Rising death toll
"We have directed officials in adjoining districts to provide shelter, food and health care to the migrating families. We are setting up more camps to help these people just like refugees."
More than 460 suspected fighters and 22 army troops, have died since Pakistani forces started military operations in Bajaur a week ago, officials say.
Abdul Rehman Malik, the head of Pakistan's interior ministry, said intelligence sources claim that about 3,000 fighters remain in the northwestern region of Bajaur. He also said they included Pakistanis, Afghans and Central Asians.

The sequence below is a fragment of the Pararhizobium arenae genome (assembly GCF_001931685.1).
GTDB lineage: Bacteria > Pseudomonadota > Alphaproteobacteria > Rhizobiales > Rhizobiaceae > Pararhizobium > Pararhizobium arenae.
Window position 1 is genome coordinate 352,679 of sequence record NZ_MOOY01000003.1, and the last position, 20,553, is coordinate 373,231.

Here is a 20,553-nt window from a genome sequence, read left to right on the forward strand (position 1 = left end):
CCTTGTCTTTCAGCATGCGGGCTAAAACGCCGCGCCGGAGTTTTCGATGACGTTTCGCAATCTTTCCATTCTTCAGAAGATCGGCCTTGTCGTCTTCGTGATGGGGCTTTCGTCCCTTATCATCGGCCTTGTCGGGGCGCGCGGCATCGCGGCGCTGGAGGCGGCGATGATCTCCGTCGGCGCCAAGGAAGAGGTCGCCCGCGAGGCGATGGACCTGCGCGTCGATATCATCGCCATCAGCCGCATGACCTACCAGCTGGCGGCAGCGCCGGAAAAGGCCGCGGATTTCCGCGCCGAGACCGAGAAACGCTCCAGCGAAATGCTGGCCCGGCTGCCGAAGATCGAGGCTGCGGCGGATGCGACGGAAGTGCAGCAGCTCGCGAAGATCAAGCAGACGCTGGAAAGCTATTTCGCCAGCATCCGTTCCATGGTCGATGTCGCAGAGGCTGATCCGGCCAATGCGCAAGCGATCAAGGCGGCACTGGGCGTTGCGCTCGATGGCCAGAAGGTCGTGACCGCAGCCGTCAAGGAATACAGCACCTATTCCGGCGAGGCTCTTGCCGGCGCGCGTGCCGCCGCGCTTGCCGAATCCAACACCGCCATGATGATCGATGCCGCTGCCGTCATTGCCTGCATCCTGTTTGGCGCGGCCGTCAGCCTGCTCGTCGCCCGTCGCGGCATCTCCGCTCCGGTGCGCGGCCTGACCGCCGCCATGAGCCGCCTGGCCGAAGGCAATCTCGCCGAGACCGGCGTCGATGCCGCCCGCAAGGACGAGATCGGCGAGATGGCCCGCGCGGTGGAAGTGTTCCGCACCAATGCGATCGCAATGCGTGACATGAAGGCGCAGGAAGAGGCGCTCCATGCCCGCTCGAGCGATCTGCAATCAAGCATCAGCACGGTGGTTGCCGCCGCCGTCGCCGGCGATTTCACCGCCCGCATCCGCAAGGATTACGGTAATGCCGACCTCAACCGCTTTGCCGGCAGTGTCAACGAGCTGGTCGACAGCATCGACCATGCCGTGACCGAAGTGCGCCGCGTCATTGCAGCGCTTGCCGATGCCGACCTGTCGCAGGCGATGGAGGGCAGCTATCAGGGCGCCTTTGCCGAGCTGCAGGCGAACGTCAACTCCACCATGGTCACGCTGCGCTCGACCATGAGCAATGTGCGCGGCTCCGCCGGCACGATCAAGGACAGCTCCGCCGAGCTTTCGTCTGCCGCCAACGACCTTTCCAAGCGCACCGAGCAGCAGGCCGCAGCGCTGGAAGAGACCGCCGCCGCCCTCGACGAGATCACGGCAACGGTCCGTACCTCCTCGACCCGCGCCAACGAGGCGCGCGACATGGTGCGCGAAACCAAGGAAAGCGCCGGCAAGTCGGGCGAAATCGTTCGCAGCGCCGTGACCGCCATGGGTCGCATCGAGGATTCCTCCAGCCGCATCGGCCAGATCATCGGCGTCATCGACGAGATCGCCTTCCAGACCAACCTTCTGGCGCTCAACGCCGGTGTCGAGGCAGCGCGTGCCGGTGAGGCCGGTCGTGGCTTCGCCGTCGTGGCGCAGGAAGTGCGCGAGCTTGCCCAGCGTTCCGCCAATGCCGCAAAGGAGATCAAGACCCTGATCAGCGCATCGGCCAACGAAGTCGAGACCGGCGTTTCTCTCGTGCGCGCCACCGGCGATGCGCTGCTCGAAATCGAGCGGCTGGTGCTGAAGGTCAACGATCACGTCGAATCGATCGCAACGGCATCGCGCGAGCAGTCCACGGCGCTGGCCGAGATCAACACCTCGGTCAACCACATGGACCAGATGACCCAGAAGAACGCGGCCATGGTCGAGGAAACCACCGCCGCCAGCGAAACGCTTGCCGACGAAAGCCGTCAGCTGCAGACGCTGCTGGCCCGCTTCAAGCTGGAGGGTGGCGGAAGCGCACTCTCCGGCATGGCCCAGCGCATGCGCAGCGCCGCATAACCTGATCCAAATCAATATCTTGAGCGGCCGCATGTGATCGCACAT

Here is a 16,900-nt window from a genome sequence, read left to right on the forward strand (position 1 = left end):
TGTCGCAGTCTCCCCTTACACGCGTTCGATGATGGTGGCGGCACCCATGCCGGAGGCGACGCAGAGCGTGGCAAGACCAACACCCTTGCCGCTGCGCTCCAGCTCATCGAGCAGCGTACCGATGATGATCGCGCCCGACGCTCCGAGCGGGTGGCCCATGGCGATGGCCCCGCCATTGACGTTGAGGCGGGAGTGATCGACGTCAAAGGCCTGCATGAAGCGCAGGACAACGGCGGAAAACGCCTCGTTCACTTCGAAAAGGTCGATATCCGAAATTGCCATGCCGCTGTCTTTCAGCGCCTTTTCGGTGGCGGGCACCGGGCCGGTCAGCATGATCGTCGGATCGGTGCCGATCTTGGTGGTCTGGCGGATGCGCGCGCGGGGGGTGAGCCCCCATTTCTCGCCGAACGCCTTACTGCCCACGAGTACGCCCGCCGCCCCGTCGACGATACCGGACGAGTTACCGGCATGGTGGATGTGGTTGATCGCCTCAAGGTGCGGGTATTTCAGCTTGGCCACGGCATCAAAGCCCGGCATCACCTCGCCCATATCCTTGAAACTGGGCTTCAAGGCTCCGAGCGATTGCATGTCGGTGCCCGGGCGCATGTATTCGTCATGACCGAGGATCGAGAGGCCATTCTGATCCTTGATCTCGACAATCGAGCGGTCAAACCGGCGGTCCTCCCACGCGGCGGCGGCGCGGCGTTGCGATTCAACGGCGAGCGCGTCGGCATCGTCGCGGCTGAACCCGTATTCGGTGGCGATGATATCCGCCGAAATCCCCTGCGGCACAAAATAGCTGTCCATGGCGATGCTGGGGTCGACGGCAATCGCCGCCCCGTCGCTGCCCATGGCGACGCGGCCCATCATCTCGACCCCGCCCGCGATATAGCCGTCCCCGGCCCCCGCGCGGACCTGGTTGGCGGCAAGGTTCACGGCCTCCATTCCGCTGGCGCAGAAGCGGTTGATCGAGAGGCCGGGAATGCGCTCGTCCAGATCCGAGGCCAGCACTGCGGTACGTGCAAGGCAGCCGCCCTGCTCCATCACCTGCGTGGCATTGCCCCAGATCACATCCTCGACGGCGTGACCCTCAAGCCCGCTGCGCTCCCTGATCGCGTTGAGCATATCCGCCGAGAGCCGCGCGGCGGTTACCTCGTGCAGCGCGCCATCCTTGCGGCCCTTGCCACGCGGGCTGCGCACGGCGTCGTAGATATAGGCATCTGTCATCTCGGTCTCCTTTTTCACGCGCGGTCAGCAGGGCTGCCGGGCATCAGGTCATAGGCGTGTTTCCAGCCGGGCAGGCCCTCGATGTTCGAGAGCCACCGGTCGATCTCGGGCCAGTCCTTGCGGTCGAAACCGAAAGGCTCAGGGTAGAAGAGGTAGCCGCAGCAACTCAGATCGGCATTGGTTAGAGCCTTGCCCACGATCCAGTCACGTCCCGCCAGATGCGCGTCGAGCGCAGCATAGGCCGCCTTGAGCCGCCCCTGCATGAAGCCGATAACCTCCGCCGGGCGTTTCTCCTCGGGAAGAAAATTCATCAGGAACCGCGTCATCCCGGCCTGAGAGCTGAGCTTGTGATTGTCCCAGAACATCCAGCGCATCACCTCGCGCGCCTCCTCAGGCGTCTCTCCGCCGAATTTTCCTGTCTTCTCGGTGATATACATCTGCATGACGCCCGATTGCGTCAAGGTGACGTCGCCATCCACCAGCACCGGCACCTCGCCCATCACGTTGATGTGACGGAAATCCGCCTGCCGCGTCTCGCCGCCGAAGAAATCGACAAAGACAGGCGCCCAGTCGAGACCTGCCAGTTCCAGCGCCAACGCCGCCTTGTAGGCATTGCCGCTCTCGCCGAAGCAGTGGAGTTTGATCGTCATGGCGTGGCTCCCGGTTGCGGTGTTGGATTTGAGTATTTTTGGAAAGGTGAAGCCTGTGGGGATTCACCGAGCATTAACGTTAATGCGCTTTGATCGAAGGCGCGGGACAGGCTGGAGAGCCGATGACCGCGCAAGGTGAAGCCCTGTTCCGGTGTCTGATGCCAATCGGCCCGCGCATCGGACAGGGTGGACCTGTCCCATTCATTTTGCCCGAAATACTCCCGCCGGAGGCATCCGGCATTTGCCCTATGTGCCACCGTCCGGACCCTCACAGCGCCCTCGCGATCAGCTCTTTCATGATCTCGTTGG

Malik also vowed to "wipe out" the fighters.
Witnesses said that thousands of families had arrived in Shabqadar, a small town adjoining the tribal belt. Local residents and welfare groups were raising funds and cooking food for them, they said.
Local residents in the Mammoond area of Bajaur have said that pro-Taliban fighters had banned people from migrating, saying that if they left the area it would be a sign of defeat.
'Taliban leader killed'
Pakistani authorities are investigating whether a senior Taliban leader was among nine suspected fighters killed near the Afghan border, officials have said..
According to Mohammed Khan, a government official, helicopter gunships fired on the group near Khar, the main town in Bajur on Thursday during a military offensive.
Khan said the targeted vehicles had previously been in the use of Maulvi Faqir Mohammed, who is believed to be an associate of Ayman al-Zawahri, al-Qaeda's second-in-command
However, late on Thursday, Faqir Mohammed's spokesman claimed he had escaped the attack.